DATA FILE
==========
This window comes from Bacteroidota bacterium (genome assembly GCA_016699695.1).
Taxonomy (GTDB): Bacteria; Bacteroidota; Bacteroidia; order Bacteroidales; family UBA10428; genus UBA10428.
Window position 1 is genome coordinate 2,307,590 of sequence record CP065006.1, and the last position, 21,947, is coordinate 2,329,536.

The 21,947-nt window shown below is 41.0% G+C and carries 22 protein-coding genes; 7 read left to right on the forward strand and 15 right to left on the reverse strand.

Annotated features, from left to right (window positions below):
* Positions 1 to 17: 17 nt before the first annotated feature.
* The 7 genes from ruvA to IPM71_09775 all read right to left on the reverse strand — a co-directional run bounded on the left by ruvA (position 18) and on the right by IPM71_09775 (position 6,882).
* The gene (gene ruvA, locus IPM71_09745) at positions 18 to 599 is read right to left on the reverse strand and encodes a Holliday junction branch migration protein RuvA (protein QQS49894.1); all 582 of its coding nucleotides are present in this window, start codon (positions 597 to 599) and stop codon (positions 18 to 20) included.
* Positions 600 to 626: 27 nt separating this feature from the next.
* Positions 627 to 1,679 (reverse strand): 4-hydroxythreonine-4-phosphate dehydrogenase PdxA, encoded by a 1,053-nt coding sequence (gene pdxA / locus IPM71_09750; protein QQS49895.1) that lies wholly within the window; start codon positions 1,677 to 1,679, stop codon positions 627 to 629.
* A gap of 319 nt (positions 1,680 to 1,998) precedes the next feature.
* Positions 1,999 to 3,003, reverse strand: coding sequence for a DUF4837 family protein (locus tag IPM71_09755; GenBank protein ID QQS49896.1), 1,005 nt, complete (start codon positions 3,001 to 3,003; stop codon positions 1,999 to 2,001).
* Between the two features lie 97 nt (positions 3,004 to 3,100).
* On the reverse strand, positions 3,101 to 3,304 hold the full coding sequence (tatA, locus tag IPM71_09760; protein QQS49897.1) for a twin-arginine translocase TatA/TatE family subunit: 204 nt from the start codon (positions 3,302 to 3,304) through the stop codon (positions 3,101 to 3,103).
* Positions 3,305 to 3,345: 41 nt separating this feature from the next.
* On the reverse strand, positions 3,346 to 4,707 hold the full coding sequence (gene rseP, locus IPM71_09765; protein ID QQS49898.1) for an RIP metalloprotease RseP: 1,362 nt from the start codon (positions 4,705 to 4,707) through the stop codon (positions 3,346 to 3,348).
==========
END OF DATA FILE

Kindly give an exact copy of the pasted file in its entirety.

This window comes from Bacteroidota bacterium (genome assembly GCA_016699695.1).
Taxonomy (GTDB): Bacteria; Bacteroidota; Bacteroidia; order Bacteroidales; family UBA10428; genus UBA10428.
Window position 1 is genome coordinate 2,307,590 of sequence record CP065006.1, and the last position, 21,947, is coordinate 2,329,536.

The 21,947-nt window shown below is 41.0% G+C and carries 22 protein-coding genes; 7 read left to right on the forward strand and 15 right to left on the reverse strand.

Annotated features, from left to right (window positions below):
* Positions 1 to 17: 17 nt before the first annotated feature.
* The 7 genes from ruvA to IPM71_09775 all read right to left on the reverse strand — a co-directional run bounded on the left by ruvA (position 18) and on the right by IPM71_09775 (position 6,882).
* The gene (gene ruvA, locus IPM71_09745) at positions 18 to 599 is read right to left on the reverse strand and encodes a Holliday junction branch migration protein RuvA (protein QQS49894.1); all 582 of its coding nucleotides are present in this window, start codon (positions 597 to 599) and stop codon (positions 18 to 20) included.
* Positions 600 to 626: 27 nt separating this feature from the next.
* Positions 627 to 1,679 (reverse strand): 4-hydroxythreonine-4-phosphate dehydrogenase PdxA, encoded by a 1,053-nt coding sequence (gene pdxA / locus IPM71_09750; protein QQS49895.1) that lies wholly within the window; start codon positions 1,677 to 1,679, stop codon positions 627 to 629.
* A gap of 319 nt (positions 1,680 to 1,998) precedes the next feature.
* Positions 1,999 to 3,003, reverse strand: coding sequence for a DUF4837 family protein (locus tag IPM71_09755; GenBank protein ID QQS49896.1), 1,005 nt, complete (start codon positions 3,001 to 3,003; stop codon positions 1,999 to 2,001).
* Between the two features lie 97 nt (positions 3,004 to 3,100).
* On the reverse strand, positions 3,101 to 3,304 hold the full coding sequence (tatA, locus tag IPM71_09760; protein QQS49897.1) for a twin-arginine translocase TatA/TatE family subunit: 204 nt from the start codon (positions 3,302 to 3,304) through the stop codon (positions 3,101 to 3,103).
* Positions 3,305 to 3,345: 41 nt separating this feature from the next.
* On the reverse strand, positions 3,346 to 4,707 hold the full coding sequence (gene rseP, locus IPM71_09765; protein ID QQS49898.1) for an RIP metalloprotease RseP: 1,362 nt from the start codon (positions 4,705 to 4,707) through the stop codon (positions 3,346 to 3,348).